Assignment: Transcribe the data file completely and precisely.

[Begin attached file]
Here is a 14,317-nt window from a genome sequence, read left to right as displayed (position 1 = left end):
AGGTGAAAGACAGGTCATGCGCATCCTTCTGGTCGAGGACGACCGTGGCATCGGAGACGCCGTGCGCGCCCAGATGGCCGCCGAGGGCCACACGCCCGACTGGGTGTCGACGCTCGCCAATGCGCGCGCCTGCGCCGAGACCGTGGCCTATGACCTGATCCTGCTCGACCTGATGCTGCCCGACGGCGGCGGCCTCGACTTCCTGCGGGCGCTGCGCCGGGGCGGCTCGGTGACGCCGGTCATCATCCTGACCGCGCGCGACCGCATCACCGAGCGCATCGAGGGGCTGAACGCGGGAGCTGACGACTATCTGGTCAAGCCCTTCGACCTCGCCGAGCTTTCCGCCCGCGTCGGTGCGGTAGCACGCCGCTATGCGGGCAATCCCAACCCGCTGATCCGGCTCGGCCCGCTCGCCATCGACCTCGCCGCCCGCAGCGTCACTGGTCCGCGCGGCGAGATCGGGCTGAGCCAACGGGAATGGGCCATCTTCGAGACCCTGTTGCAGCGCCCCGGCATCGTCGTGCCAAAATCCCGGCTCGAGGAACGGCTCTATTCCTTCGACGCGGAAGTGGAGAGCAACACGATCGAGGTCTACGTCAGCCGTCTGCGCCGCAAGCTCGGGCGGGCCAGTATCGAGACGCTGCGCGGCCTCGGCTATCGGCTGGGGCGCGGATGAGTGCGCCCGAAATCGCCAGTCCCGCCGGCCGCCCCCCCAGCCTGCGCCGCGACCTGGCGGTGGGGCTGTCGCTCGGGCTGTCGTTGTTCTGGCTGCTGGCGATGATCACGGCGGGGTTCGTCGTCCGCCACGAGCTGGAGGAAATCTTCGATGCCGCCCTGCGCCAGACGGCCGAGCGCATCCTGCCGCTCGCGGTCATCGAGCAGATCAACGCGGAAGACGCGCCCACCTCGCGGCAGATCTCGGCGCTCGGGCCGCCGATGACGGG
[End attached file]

Here is a 14,317-nt window from a genome sequence, read left to right as displayed (position 1 = left end):
AGGTGAAAGACAGGTCATGCGCATCCTTCTGGTCGAGGACGACCGTGGCATCGGAGACGCCGTGCGCGCCCAGATGGCCGCCGAGGGCCACACGCCCGACTGGGTGTCGACGCTCGCCAATGCGCGCGCCTGCGCCGAGACCGTGGCCTATGACCTGATCCTGCTCGACCTGATGCTGCCCGACGGCGGCGGCCTCGACTTCCTGCGGGCGCTGCGCCGGGGCGGCTCGGTGACGCCGGTCATCATCCTGACCGCGCGCGACCGCATCACCGAGCGCATCGAGGGGCTGAACGCGGGAGCTGACGACTATCTGGTCAAGCCCTTCGACCTCGCCGAGCTTTCCGCCCGCGTCGGTGCGGTAGCACGCCGCTATGCGGGCAATCCCAACCCGCTGATCCGGCTCGGCCCGCTCGCCATCGACCTCGCCGCCCGCAGCGTCACTGGTCCGCGCGGCGAGATCGGGCTGAGCCAACGGGAATGGGCCATCTTCGAGACCCTGTTGCAGCGCCCCGGCATCGTCGTGCCAAAATCCCGGCTCGAGGAACGGCTCTATTCCTTCGACGCGGAAGTGGAGAGCAACACGATCGAGGTCTACGTCAGCCGTCTGCGCCGCAAGCTCGGGCGGGCCAGTATCGAGACGCTGCGCGGCCTCGGCTATCGGCTGGGGCGCGGATGAGTGCGCCCGAAATCGCCAGTCCCGCCGGCCGCCCCCCCAGCCTGCGCCGCGACCTGGCGGTGGGGCTGTCGCTCGGGCTGTCGTTGTTCTGGCTGCTGGCGATGATCACGGCGGGGTTCGTCGTCCGCCACGAGCTGGAGGAAATCTTCGATGCCGCCCTGCGCCAGACGGCCGAGCGCATCCTGCCGCTCGCGGTCATCGAGCAGATCAACGCGGAAGACGCGCCCACCTCGCGGCAGATCTCGGCGCTCGGGCCGCCGATGACGGG